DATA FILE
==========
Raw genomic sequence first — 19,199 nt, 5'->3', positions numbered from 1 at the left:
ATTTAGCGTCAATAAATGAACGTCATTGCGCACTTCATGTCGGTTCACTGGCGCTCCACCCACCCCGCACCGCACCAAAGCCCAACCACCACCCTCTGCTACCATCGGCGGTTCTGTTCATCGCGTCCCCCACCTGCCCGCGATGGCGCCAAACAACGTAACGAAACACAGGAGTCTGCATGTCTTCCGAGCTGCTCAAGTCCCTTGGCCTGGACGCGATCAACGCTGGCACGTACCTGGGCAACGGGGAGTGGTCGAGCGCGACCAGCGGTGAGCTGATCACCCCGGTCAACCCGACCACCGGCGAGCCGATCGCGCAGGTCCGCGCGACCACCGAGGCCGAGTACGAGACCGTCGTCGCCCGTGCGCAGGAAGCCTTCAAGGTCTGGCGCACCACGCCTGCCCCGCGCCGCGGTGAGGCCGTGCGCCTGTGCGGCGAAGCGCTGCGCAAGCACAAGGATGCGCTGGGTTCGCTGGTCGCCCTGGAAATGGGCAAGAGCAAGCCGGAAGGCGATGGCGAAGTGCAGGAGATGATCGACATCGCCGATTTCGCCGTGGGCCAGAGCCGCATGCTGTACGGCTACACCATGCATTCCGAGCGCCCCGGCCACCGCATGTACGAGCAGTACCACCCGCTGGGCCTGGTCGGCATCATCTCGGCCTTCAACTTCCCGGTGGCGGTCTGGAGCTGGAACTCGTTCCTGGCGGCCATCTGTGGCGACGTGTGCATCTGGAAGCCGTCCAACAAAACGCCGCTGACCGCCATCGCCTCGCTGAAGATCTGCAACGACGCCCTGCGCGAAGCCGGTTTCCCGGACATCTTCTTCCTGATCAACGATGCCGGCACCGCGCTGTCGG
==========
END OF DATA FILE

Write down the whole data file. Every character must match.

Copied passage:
Raw genomic sequence first — 19,199 nt, 5'->3', positions numbered from 1 at the left:
ATTTAGCGTCAATAAATGAACGTCATTGCGCACTTCATGTCGGTTCACTGGCGCTCCACCCACCCCGCACCGCACCAAAGCCCAACCACCACCCTCTGCTACCATCGGCGGTTCTGTTCATCGCGTCCCCCACCTGCCCGCGATGGCGCCAAACAACGTAACGAAACACAGGAGTCTGCATGTCTTCCGAGCTGCTCAAGTCCCTTGGCCTGGACGCGATCAACGCTGGCACGTACCTGGGCAACGGGGAGTGGTCGAGCGCGACCAGCGGTGAGCTGATCACCCCGGTCAACCCGACCACCGGCGAGCCGATCGCGCAGGTCCGCGCGACCACCGAGGCCGAGTACGAGACCGTCGTCGCCCGTGCGCAGGAAGCCTTCAAGGTCTGGCGCACCACGCCTGCCCCGCGCCGCGGTGAGGCCGTGCGCCTGTGCGGCGAAGCGCTGCGCAAGCACAAGGATGCGCTGGGTTCGCTGGTCGCCCTGGAAATGGGCAAGAGCAAGCCGGAAGGCGATGGCGAAGTGCAGGAGATGATCGACATCGCCGATTTCGCCGTGGGCCAGAGCCGCATGCTGTACGGCTACACCATGCATTCCGAGCGCCCCGGCCACCGCATGTACGAGCAGTACCACCCGCTGGGCCTGGTCGGCATCATCTCGGCCTTCAACTTCCCGGTGGCGGTCTGGAGCTGGAACTCGTTCCTGGCGGCCATCTGTGGCGACGTGTGCATCTGGAAGCCGTCCAACAAAACGCCGCTGACCGCCATCGCCTCGCTGAAGATCTGCAACGACGCCCTGCGCGAAGCCGGTTTCCCGGACATCTTCTTCCTGATCAACGATGCCGGCACCGCGCTGTCGG